Those dreadful days were the same year after year, Cox recalled. "But my sophomore year it got easier, my junior year it got easier; senior year I was that guy looking at those poor freshmen."

Cox's first two seasons were played in the old Memorial Field House that stretched along Washington Street on the southern end of the campus.

Once part of the Faragut Naval Training Depot at Bayview on Lake Pend Oreille, the structure had a large dirt floor for football, a practice basketball court, the game day court, locker rooms and a swimming pool.

"In the locker room you always had this great chlorine smell," Cox said.

It was a memorable playing environment. "The crowd was literally on top of you, and everything was so steep," Cox said. "There were no retractable bleachers, they were all built it."

"A guy did a-head-over-heels roll about halfway up down to the floor; I don't know if he felt anything because he had enough to drink that it didn't matter."

The Special Events Pavilion – now Reese Court – replaced the Field House in 1975. The Field House was consumed by a spectacular fire in April 1977 while it was being demolished.

"It was like moving from a high school gym," Cox said. It was a grand facility. "We always talked about who would be the first to score in the new building," but Cox said, "It wasn't me."

For Cox, his most memorable – or forgettable – moment in the Special Events Pavilion centered around games with Central Washington. The Wildcats were yesterday's Montana Grizzly's when it came to rivalries in Eastern's NAIA days.

In back-to-back years Eastern fell to Central with trips to the national tournament in Kansas City on the line.

"We win at Central and come home and have to win one of two games and we lose both," Cox said.

But basketball, and the nearly $170 per quarter tuition waiver it provided was a means to an end for Cox, and many others.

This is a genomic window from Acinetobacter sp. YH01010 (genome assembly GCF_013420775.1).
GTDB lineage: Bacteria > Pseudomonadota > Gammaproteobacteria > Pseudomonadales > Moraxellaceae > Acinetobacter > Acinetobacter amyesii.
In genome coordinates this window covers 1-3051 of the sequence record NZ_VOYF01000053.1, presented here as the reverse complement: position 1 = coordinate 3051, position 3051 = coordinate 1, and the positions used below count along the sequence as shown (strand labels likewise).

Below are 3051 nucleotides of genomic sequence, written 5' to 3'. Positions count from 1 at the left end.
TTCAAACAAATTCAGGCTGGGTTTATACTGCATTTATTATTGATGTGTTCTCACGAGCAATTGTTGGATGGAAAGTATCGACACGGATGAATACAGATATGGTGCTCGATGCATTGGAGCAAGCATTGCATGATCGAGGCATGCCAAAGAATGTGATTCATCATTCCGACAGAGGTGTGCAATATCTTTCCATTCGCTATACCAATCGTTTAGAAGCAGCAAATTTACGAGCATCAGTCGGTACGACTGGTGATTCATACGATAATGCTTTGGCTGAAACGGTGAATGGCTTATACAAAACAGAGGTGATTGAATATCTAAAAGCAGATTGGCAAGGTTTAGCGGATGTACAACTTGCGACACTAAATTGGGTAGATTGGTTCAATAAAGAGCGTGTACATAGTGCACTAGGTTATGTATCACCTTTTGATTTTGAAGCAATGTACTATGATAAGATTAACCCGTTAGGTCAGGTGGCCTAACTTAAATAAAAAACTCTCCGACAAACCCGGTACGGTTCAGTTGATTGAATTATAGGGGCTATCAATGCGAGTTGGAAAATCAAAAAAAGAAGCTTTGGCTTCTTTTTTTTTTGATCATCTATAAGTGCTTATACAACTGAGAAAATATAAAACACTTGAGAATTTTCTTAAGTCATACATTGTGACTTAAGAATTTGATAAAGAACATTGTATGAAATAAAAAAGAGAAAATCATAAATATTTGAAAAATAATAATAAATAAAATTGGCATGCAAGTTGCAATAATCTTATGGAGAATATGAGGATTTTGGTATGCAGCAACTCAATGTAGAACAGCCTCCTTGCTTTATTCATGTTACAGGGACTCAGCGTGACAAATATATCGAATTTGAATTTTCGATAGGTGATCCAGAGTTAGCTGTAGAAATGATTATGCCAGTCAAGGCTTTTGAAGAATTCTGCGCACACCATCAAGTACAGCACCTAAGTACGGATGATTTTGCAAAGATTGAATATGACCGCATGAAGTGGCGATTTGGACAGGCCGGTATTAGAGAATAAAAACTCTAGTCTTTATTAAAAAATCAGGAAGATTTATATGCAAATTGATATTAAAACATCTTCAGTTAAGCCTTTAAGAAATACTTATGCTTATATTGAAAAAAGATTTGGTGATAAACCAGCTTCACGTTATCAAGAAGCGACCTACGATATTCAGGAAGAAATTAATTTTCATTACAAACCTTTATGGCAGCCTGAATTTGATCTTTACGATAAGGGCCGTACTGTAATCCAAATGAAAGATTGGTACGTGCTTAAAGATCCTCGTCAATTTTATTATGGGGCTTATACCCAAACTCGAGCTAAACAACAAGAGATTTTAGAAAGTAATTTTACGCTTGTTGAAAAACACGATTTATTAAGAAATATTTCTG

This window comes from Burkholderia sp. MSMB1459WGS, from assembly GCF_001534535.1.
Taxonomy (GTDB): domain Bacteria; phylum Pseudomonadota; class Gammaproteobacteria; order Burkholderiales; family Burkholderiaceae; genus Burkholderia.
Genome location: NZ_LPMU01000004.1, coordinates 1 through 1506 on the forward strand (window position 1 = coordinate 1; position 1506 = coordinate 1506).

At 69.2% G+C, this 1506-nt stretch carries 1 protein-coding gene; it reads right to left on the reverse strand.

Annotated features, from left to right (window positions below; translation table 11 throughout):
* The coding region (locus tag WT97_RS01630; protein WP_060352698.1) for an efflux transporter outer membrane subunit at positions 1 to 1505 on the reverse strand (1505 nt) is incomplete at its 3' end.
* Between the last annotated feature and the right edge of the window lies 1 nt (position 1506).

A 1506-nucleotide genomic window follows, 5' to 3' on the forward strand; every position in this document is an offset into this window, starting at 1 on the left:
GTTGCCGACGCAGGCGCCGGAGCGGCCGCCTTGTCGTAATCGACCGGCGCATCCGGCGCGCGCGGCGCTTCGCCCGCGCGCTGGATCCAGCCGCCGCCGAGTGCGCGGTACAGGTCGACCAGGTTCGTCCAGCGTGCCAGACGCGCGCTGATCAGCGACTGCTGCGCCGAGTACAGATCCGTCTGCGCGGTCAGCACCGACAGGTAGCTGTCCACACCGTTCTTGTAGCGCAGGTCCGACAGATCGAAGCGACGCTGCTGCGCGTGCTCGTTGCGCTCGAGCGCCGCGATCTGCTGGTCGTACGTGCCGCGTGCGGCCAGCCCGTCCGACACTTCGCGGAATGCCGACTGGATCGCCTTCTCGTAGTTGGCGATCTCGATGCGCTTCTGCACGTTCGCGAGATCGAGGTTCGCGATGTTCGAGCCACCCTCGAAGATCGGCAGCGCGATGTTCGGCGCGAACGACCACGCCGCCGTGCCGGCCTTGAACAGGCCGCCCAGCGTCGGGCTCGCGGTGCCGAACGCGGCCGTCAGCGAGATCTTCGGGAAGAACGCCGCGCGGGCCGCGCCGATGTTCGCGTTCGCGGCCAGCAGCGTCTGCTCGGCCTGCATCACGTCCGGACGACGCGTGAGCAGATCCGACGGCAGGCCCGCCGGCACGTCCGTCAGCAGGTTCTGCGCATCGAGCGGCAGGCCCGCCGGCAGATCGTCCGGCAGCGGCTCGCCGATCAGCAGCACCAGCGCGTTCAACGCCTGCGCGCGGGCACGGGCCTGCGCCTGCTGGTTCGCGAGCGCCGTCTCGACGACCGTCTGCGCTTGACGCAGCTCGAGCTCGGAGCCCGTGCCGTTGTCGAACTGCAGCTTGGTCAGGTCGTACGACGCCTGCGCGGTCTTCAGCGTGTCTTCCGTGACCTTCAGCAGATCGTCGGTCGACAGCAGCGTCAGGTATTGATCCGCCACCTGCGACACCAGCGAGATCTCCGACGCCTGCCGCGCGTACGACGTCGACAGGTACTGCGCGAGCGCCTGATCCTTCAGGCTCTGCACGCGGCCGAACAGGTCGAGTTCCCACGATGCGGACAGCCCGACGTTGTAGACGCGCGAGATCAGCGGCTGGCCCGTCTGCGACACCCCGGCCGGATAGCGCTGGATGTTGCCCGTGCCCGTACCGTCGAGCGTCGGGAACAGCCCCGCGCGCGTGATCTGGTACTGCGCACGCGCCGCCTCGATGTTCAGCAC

"I found an old book in storage and there was a receipt in there for tuition for $168 and I couldn't even fathom that," Cox said. "I did my graduate work here in 1994 and that was $1,200 a quarter."

Despite being drafted in the sixth round of the 1977 NBA draft by the Cleveland Cavaliers, Cox's calling was to teach and coach. He learned the latter from a true craftsman of the trade, Inland Northwest Sports Hall-of-Famer, Krause.

"A lot of it comes back to just being in this program with Dr. (Jerry) Krause," Cox said. "He was such a fundamental guy in the game."

There wouldn't have been a better environment to learn the game of basketball in than with somebody like him or maybe one of Krause's friends, John Wooden, Cox said.

"The influence he had on the game of basketball, not just in this region but nationwide," Cox said of Krause.


Ron Cox in the Memorial Field House days.

A lot of his players left this program and were successful coaches, including Cox who coached Tekoa-Oakesdale to the 1992 State B championship before becoming a graduate assistant coach at EWU for the 1994-95 season. He returned to teach and coach at Tekoa-Oakesdale prior to moving to Lakeside High School near Spokane. He was 280-199 in 19 seasons at Tekoa-Oakesdale, and was 87-57 in six seasons at Lakeside.

Cox was inducted into the Eastern Athletics Hall of Fame in 1998, and in 2011 was admitted to the Washington Interscholastic Activities Association Hall of Fame. While he no longer coaches at the high school level, Cox is in his 35th year of teaching, currently at Lakeside.

Cox and his wife, Betty, have been married for 40 years. They have three children and seven grandchildren, all who live in the Spokane area. 

Paul Delaney can be reached at